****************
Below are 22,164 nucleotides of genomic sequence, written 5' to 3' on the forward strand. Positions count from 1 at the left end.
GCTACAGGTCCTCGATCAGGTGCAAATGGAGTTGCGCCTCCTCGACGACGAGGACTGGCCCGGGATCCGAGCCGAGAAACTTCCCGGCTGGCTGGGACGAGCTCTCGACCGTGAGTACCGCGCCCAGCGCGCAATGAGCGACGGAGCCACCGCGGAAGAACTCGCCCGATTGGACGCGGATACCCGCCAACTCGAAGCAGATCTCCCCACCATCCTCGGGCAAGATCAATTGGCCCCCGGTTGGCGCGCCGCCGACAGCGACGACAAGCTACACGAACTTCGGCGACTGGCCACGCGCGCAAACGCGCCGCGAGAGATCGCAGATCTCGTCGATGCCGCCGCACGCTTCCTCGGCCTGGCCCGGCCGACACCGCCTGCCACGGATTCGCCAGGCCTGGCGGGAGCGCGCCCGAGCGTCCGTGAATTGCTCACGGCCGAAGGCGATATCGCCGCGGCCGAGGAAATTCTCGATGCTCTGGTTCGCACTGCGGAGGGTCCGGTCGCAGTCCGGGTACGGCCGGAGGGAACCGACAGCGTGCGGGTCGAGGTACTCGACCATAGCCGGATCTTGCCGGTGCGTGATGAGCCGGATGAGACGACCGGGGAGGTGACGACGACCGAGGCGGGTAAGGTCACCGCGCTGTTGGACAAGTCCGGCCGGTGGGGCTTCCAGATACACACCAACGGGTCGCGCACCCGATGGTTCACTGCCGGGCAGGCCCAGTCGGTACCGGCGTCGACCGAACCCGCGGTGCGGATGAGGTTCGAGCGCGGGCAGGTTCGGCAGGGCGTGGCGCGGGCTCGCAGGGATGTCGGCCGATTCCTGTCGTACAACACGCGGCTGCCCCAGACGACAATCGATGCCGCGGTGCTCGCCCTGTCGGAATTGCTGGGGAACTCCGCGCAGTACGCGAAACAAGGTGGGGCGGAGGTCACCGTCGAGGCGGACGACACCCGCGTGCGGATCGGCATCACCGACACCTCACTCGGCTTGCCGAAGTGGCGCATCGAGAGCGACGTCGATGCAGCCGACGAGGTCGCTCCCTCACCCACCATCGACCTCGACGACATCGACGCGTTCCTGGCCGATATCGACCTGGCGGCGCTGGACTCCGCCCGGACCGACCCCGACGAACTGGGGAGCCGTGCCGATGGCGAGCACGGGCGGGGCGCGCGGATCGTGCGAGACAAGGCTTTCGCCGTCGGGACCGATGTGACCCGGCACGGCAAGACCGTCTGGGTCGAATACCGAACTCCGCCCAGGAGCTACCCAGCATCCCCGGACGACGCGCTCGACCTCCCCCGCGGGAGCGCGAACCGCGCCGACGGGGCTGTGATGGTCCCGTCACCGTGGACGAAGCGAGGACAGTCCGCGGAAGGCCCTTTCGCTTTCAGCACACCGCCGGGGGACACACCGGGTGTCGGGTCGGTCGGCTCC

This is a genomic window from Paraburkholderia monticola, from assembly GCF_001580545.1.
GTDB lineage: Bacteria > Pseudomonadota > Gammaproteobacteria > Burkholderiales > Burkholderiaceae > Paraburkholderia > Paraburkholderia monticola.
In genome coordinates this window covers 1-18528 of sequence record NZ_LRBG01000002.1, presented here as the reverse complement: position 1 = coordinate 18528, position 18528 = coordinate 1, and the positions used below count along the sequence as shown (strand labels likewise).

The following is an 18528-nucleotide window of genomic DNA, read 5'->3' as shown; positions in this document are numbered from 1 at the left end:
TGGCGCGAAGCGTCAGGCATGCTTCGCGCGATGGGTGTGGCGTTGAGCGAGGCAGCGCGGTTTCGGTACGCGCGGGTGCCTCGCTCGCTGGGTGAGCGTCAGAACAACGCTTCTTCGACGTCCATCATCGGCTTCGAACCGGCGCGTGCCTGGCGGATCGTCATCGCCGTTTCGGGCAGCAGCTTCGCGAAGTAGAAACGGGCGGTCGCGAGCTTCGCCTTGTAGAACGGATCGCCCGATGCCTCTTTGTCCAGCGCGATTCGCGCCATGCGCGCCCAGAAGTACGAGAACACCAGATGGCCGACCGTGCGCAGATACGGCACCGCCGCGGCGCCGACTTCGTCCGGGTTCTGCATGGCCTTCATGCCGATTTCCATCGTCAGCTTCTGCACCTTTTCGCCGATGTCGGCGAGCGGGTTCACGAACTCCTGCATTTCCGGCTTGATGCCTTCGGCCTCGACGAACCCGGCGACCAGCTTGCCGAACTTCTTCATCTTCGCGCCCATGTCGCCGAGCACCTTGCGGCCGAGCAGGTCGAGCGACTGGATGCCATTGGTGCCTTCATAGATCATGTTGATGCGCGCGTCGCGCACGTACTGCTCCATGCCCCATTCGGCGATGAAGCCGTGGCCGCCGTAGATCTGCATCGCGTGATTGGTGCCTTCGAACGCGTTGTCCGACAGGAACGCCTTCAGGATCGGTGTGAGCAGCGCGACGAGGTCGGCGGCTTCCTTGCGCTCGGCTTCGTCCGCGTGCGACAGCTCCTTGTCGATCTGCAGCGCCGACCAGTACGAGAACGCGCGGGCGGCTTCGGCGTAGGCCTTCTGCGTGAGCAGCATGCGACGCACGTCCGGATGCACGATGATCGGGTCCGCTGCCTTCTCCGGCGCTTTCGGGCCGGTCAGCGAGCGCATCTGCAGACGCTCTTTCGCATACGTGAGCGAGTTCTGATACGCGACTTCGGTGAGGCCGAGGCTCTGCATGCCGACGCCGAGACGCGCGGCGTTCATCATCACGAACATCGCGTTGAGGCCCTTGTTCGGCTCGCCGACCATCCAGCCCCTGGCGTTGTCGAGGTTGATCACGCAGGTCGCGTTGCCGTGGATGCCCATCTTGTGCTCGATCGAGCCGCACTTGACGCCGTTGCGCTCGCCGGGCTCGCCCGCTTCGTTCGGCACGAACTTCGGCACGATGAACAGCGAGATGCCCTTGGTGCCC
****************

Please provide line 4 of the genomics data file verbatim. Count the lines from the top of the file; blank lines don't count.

GTDB lineage: Bacteria > Pseudomonadota > Gammaproteobacteria > Burkholderiales > Burkholderiaceae > Paraburkholderia > Paraburkholderia monticola.